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25,000 Electric Vehicle Charging Stations Planned for California

Electric Vehicle Charging Station on California's West Coast Electric Highway
Electric Vehicle Charging Station on the West Coast Electric Highway

To help California meet its clean air goals, PG&E (Pacific Gas & Electric Company) have asked state regulators for permission to roll out an unprecedented 25,000 electric vehicle charging stations.

California seems to be a contradiction. On the one hand, California is one of the most advanced in terms of clean energy policy and technology, boasting the nation’s highest number of electric vehicles and hydrogen fuel stations. On the other hand, California also has the nation’s second-worst carbon dioxide emissions, about 10 tons per person, thanks mostly to the fact that California also has the highest number of vehicles on the road, over any other state. Tax and other incentives have made electric vehicles financially attractive, and that number is growing, but more is needed if California is going to encourage even more people to adopt the new technology.

Utility company PG&E figures that making electric vehicle charging more convenient could be the necessary push that drivers need. While most electric vehicle drivers charge at home, charging on the go can significantly increase the viable range of even shorter vehicles, such as the Chevy Volt or Nissan Leaf. Industry modeling suggests that California, if it is to meet its goal of 1.5 million zero-emissions vehicles by 2025, will need something on the order of 100,000 LII electric vehicle charging stations by 2020.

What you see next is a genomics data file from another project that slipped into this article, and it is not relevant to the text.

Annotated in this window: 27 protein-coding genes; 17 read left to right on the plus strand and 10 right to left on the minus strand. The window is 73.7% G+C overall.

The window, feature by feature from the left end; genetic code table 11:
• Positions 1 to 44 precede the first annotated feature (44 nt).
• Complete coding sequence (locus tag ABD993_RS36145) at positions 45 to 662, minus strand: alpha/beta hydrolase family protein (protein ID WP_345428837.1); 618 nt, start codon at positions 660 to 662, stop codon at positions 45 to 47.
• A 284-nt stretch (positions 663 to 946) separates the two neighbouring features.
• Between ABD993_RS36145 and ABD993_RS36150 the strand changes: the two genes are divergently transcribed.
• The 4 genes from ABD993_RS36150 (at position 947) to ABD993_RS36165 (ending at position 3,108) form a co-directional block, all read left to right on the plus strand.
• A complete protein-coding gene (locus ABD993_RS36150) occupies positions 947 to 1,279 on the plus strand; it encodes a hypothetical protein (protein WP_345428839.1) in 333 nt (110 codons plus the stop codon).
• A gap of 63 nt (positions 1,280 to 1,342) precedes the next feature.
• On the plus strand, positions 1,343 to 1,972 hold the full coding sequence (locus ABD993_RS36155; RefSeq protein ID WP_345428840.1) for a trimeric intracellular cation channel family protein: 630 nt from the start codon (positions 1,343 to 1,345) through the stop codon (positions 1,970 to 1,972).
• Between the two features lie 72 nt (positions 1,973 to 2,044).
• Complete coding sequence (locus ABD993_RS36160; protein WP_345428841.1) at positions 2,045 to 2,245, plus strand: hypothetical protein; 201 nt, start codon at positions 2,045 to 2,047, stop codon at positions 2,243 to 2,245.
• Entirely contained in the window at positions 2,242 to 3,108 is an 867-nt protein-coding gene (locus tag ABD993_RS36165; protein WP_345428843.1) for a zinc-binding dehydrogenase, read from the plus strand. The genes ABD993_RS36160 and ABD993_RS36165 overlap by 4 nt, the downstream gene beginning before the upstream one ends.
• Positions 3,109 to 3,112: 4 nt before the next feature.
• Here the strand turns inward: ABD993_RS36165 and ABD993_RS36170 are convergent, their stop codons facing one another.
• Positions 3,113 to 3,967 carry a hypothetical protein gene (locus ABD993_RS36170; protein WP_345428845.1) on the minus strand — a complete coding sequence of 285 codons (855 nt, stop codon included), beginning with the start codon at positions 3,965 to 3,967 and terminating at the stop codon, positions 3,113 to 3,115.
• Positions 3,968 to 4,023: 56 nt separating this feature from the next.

To that end, PG&E proposes the installation of some 25,000 LII electric vehicle charging stations, mostly in metropolitan areas, as well as working to educate the public on the benefits of emissions-free transportation. Additionally, 100 LIII DC fast-charging stations would be installed at key locations, enabling for zero-emissions travel between metropolitan areas. If the California Public Utilities Commission approves, PG&E says that the entire network could be up and running within five years.

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  1. Take a long range look and you see only the need for quick charge stations along major highways; many predict 200 mile batteries by 2017…that’s plenty if you charge overnight at home…and you only need charge at QC stations when you drive long distances. PG&E should install QC stations and perhaps include a Level 2 station as a backup. Also,PG&E. doesn’t need ratepayer money. Let them take a chance instead of hedging their bets.


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